Sex Life Becomes More Satisfying for Women After 40

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Women grow increasingly satisfied with their sex lives after they turn 40, a new study suggests.

For some, that heightened satisfaction comes from having great sex; for others, it stems from the fact that while their sexual activity has decreased, so has their desire, the survey showed.

The researchers surveyed a group of women between ages 40 and 100, with a median age of 67. Half of the responders said they were sexually active, and most of those women said they were able to become aroused, maintain lubrication and achieve orgasm during sex, even after the age of 80.

Moreover, among sexually active women, those who were below age 55 or above 80 were the most likely to report satisfaction with their ability to achieve orgasms.

"I was surprised by how many people were completely satisfied over the age of 80," said study researcher Elizabeth Barrett-Connor. The number of women who weren't sexually active but still expressed satisfaction surprised her as well. "I think there's a whole range of reasons people might be sexually satisfied," she said.

The study was published in the January issue of the American Journal of Medicine.

The benefits of trust

The study was the first of its size to focus exclusively on the sex lives of healthy women, a shift from previous efforts that had centered on studying women with sexual dysfunction, or tested the effects of hormone therapy on women's sex lives, Barrett-Connor said.

The researchers mailed a questionnaire to 1,303 women who had participated in the Rancho Bernardo Study, a survey of people in a suburban California community that has been ongoing since 1972. Of these women, 806 responded to questions about sex, "a very high participation rate for a study that asks very personal questions," Barrett-Connor said. "We have been studying this population for many years, and they trust us."

More than half of all women surveyed said they were very or moderately satisfied with their sex life. The percentage of women who described themselves as sexually satisfied increased with age. Almost half of the women over age 80 said they were always or almost always sexually satisfied.

Only 20 percent of sexually active women across all surveyed age groups reported high sexual desire, and of these, too, most said they were moderately or very satisfied with their sex life.

The women lived independently in the community, and not in assisted living facilities or nursing homes.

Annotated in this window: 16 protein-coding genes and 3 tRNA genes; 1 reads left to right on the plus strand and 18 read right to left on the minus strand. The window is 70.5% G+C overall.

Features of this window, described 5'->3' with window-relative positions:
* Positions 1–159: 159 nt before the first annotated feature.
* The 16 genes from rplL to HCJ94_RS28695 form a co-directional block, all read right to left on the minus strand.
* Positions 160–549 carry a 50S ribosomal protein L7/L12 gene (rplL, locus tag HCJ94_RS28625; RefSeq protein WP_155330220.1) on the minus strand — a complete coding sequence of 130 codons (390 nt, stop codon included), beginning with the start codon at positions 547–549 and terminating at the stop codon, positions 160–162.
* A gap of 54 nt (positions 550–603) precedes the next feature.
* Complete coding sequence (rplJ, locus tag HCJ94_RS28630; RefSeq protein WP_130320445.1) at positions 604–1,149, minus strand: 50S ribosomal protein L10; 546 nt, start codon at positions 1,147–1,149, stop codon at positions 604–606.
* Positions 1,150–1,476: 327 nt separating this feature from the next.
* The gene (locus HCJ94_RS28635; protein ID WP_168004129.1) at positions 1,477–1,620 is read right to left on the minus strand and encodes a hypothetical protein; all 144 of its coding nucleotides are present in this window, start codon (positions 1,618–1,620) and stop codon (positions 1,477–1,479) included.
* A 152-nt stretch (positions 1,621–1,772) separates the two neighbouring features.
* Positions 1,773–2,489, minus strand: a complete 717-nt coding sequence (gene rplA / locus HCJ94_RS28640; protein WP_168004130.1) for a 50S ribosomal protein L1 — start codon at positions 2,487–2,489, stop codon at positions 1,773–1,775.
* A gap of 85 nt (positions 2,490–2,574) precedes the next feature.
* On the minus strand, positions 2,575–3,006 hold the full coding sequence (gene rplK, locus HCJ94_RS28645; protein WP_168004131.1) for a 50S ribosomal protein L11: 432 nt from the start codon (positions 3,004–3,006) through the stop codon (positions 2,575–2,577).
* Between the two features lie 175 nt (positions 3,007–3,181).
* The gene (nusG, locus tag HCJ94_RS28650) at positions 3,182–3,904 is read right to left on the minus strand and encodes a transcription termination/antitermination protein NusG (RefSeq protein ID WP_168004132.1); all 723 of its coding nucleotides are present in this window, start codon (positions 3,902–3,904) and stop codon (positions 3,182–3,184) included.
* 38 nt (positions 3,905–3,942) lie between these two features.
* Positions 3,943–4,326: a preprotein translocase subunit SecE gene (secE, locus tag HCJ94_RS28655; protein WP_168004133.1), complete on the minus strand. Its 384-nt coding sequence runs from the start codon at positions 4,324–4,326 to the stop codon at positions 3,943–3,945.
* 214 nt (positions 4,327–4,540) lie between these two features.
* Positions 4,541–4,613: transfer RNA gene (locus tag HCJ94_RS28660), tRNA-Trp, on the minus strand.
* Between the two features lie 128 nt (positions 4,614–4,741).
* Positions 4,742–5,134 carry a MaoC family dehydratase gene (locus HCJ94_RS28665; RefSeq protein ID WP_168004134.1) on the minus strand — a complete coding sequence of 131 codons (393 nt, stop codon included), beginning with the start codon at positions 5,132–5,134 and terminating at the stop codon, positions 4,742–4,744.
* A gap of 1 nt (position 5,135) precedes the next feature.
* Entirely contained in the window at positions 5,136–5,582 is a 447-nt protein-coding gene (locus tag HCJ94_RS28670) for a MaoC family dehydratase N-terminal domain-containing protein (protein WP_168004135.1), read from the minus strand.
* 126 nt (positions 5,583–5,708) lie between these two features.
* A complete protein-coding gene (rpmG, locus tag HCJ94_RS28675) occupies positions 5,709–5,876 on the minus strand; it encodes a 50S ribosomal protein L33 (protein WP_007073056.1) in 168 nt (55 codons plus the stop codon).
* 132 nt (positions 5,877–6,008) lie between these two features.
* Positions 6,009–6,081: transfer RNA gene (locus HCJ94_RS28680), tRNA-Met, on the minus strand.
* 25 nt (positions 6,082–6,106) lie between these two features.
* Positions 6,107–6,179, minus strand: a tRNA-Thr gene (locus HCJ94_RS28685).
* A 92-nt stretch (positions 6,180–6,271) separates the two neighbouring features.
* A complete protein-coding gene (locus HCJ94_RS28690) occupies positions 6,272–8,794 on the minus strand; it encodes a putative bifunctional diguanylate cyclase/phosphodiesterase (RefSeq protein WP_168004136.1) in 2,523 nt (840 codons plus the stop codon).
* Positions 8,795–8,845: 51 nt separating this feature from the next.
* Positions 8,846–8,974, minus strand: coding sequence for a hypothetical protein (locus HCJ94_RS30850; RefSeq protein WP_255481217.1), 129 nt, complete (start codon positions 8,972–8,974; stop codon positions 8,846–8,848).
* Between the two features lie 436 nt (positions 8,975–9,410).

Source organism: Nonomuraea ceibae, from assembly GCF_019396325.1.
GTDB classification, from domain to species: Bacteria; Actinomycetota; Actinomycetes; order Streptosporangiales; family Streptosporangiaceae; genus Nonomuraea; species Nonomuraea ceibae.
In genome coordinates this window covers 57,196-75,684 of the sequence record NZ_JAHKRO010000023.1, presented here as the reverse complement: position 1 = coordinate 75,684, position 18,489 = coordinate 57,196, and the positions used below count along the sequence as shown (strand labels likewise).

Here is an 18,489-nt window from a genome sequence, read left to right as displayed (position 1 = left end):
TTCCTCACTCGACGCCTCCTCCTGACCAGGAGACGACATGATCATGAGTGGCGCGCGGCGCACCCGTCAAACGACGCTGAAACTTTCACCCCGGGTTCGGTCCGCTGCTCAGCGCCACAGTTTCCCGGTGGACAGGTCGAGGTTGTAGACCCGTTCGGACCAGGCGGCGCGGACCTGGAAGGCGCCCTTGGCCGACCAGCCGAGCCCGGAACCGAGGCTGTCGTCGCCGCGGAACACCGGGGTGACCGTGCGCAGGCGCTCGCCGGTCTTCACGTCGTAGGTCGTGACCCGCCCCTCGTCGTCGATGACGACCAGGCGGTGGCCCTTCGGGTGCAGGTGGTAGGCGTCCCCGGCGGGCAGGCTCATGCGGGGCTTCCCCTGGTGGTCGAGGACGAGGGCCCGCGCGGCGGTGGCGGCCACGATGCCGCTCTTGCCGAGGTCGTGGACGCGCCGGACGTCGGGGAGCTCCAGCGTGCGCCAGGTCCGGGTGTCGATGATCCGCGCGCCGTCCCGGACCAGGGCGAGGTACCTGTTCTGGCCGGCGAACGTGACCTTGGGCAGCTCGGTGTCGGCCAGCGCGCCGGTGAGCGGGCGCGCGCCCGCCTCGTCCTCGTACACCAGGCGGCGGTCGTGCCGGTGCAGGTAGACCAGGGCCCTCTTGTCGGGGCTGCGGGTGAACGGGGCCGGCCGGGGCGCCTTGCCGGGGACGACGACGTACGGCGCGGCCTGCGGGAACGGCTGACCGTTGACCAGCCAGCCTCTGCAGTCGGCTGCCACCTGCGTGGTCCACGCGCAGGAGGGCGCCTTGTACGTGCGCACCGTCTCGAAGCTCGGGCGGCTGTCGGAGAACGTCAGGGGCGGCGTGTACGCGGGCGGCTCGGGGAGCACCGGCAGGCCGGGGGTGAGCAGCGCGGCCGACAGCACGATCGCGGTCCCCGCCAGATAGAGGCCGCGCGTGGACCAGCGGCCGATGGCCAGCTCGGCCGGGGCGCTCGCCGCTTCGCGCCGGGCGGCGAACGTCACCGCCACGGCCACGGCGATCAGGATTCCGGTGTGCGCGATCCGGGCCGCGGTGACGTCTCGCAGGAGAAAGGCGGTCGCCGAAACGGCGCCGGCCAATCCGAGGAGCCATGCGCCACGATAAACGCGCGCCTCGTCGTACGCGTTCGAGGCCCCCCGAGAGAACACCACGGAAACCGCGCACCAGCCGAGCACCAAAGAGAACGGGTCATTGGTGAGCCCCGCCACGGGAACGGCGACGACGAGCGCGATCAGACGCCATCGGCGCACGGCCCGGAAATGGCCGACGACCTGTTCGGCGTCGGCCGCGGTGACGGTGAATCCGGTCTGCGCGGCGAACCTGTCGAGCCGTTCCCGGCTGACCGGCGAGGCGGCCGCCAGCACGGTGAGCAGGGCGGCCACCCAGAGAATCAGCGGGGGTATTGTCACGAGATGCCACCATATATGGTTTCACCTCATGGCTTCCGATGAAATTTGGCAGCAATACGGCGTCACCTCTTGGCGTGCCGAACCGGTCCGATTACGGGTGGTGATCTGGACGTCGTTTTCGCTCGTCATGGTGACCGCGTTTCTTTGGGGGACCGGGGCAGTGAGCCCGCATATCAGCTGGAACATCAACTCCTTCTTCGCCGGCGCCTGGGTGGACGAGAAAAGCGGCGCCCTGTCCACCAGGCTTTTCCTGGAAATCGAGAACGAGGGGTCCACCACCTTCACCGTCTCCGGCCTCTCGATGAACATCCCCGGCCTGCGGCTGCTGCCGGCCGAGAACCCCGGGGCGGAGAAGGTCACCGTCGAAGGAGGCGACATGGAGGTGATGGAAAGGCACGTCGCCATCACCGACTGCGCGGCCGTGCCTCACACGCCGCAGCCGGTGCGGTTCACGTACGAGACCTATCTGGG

Toward a more intimate understanding

Because research has shown that women tend to desire sex less, and reduce their sexual activity, as they age, the new finding that women become more satisfied with their sex lives as they get older raises two possible explanations, Barrett-Connor said. It may be that those who are not sexually active "have achieved sexual satisfaction through touching, caressing, or other intimacies that have developed over the course of a long relationship," according to the study.

The other explanation is that some older women who have no intimate contact of any kind are perfectly happy about it.

The researchers would have delved more deeply into what specifically women find satisfying, but the questionnaire had to strike "a careful balance between questions we thought people would answer" and more intimate detail, Barrett-Connor said.

Despite the fact that sexual activity drops off in older women, it remains a significant part of the lives of many. "What was new was really the high rate of sexual activity," Barrett-Connor said. Half of the respondents reported engaging in sexual activity of some kind, with or without a partner, in the past month.

Although most sexually active women in the study were under age 65, the majority of the women who remained sexually active into their 70s and beyond retained the ability to become aroused, maintain lubrication and achieve orgasm during sex. The researchers can't say whether continued sexual activity leads to continued sexual function, or if it's the other way around, Barrett-Connor said.

"In most of the studies of sex dysfunction, the main complaint of young people is that they have low interest in sex," Barrett-Connor said. "These [older] women were also not thinking about sex, planning about sex ahead of time, longing for sex, but they did have sex activity that was satisfactory to them."

The findings in the Rancho Bernardo survey probably don't apply to every community. Study participants were a well-educated group of upper-middle class women, who generally live a healthy lifestyle, Barrett-Connor said.

Nevertheless, "these data do suggest that if you hang in there, there's a good satisfying relationship for a lot of elderly people."

Pass it on: For older people, there are multiple paths to sexual satisfaction.

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MyHealthNewsDaily Correspondent